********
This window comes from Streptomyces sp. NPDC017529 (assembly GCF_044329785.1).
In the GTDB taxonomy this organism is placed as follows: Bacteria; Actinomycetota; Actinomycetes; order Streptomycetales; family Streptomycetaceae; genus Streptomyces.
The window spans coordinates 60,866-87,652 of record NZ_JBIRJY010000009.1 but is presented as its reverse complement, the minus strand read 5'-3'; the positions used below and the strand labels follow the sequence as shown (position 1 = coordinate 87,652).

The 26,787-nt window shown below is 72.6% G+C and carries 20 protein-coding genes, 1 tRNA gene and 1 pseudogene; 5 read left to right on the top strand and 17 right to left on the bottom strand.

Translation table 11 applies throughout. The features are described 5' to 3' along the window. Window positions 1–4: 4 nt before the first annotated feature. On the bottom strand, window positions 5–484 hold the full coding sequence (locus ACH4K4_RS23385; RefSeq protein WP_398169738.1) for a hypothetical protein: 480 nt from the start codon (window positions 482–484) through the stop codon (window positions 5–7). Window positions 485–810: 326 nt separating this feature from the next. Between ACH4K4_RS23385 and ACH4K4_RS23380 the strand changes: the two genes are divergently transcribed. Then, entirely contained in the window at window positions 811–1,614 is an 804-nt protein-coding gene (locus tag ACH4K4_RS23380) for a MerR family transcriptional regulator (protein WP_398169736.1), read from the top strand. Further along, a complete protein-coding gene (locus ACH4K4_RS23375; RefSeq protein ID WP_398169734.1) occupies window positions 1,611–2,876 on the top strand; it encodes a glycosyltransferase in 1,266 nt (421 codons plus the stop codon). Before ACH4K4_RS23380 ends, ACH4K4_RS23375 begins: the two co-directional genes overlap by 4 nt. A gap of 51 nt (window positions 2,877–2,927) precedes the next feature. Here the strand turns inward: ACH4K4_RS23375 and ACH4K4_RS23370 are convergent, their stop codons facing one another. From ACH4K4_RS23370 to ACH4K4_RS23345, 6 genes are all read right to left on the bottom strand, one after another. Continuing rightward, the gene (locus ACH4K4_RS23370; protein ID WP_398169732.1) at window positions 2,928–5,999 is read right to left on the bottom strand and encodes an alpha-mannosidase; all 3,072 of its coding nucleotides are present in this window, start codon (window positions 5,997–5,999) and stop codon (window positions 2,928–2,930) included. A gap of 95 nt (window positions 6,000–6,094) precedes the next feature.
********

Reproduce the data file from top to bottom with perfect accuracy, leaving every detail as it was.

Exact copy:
This window comes from Streptomyces sp. NPDC017529 (assembly GCF_044329785.1).
In the GTDB taxonomy this organism is placed as follows: Bacteria; Actinomycetota; Actinomycetes; order Streptomycetales; family Streptomycetaceae; genus Streptomyces.
The window spans coordinates 60,866-87,652 of record NZ_JBIRJY010000009.1 but is presented as its reverse complement, the minus strand read 5'-3'; the positions used below and the strand labels follow the sequence as shown (position 1 = coordinate 87,652).

The 26,787-nt window shown below is 72.6% G+C and carries 20 protein-coding genes, 1 tRNA gene and 1 pseudogene; 5 read left to right on the top strand and 17 right to left on the bottom strand.

Translation table 11 applies throughout. The features are described 5' to 3' along the window. Window positions 1–4: 4 nt before the first annotated feature. On the bottom strand, window positions 5–484 hold the full coding sequence (locus ACH4K4_RS23385; RefSeq protein WP_398169738.1) for a hypothetical protein: 480 nt from the start codon (window positions 482–484) through the stop codon (window positions 5–7). Window positions 485–810: 326 nt separating this feature from the next. Between ACH4K4_RS23385 and ACH4K4_RS23380 the strand changes: the two genes are divergently transcribed. Then, entirely contained in the window at window positions 811–1,614 is an 804-nt protein-coding gene (locus tag ACH4K4_RS23380) for a MerR family transcriptional regulator (protein WP_398169736.1), read from the top strand. Further along, a complete protein-coding gene (locus ACH4K4_RS23375; RefSeq protein ID WP_398169734.1) occupies window positions 1,611–2,876 on the top strand; it encodes a glycosyltransferase in 1,266 nt (421 codons plus the stop codon). Before ACH4K4_RS23380 ends, ACH4K4_RS23375 begins: the two co-directional genes overlap by 4 nt. A gap of 51 nt (window positions 2,877–2,927) precedes the next feature. Here the strand turns inward: ACH4K4_RS23375 and ACH4K4_RS23370 are convergent, their stop codons facing one another. From ACH4K4_RS23370 to ACH4K4_RS23345, 6 genes are all read right to left on the bottom strand, one after another. Continuing rightward, the gene (locus ACH4K4_RS23370; protein ID WP_398169732.1) at window positions 2,928–5,999 is read right to left on the bottom strand and encodes an alpha-mannosidase; all 3,072 of its coding nucleotides are present in this window, start codon (window positions 5,997–5,999) and stop codon (window positions 2,928–2,930) included. A gap of 95 nt (window positions 6,000–6,094) precedes the next feature.